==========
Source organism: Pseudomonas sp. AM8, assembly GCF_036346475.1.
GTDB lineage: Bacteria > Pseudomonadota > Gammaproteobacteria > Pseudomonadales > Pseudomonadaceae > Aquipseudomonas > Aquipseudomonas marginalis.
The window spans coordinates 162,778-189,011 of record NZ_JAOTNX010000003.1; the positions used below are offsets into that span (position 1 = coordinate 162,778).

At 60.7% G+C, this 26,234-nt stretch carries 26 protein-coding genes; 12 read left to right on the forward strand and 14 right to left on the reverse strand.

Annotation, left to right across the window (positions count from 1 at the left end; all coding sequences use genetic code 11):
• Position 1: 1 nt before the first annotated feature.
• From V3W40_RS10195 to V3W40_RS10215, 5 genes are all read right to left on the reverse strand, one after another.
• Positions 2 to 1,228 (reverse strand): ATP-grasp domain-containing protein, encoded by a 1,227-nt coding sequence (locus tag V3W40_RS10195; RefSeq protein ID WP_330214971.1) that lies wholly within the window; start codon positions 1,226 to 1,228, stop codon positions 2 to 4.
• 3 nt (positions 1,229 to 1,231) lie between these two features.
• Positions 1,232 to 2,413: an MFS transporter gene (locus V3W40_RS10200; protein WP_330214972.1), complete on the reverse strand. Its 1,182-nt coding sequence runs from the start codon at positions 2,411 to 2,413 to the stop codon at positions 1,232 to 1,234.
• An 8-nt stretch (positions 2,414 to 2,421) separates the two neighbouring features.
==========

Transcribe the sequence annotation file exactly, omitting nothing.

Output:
Source organism: Pseudomonas sp. AM8, assembly GCF_036346475.1.
GTDB lineage: Bacteria > Pseudomonadota > Gammaproteobacteria > Pseudomonadales > Pseudomonadaceae > Aquipseudomonas > Aquipseudomonas marginalis.
The window spans coordinates 162,778-189,011 of record NZ_JAOTNX010000003.1; the positions used below are offsets into that span (position 1 = coordinate 162,778).

At 60.7% G+C, this 26,234-nt stretch carries 26 protein-coding genes; 12 read left to right on the forward strand and 14 right to left on the reverse strand.

Annotation, left to right across the window (positions count from 1 at the left end; all coding sequences use genetic code 11):
• Position 1: 1 nt before the first annotated feature.
• From V3W40_RS10195 to V3W40_RS10215, 5 genes are all read right to left on the reverse strand, one after another.
• Positions 2 to 1,228 (reverse strand): ATP-grasp domain-containing protein, encoded by a 1,227-nt coding sequence (locus tag V3W40_RS10195; RefSeq protein ID WP_330214971.1) that lies wholly within the window; start codon positions 1,226 to 1,228, stop codon positions 2 to 4.
• 3 nt (positions 1,229 to 1,231) lie between these two features.
• Positions 1,232 to 2,413: an MFS transporter gene (locus V3W40_RS10200; protein WP_330214972.1), complete on the reverse strand. Its 1,182-nt coding sequence runs from the start codon at positions 2,411 to 2,413 to the stop codon at positions 1,232 to 1,234.
• An 8-nt stretch (positions 2,414 to 2,421) separates the two neighbouring features.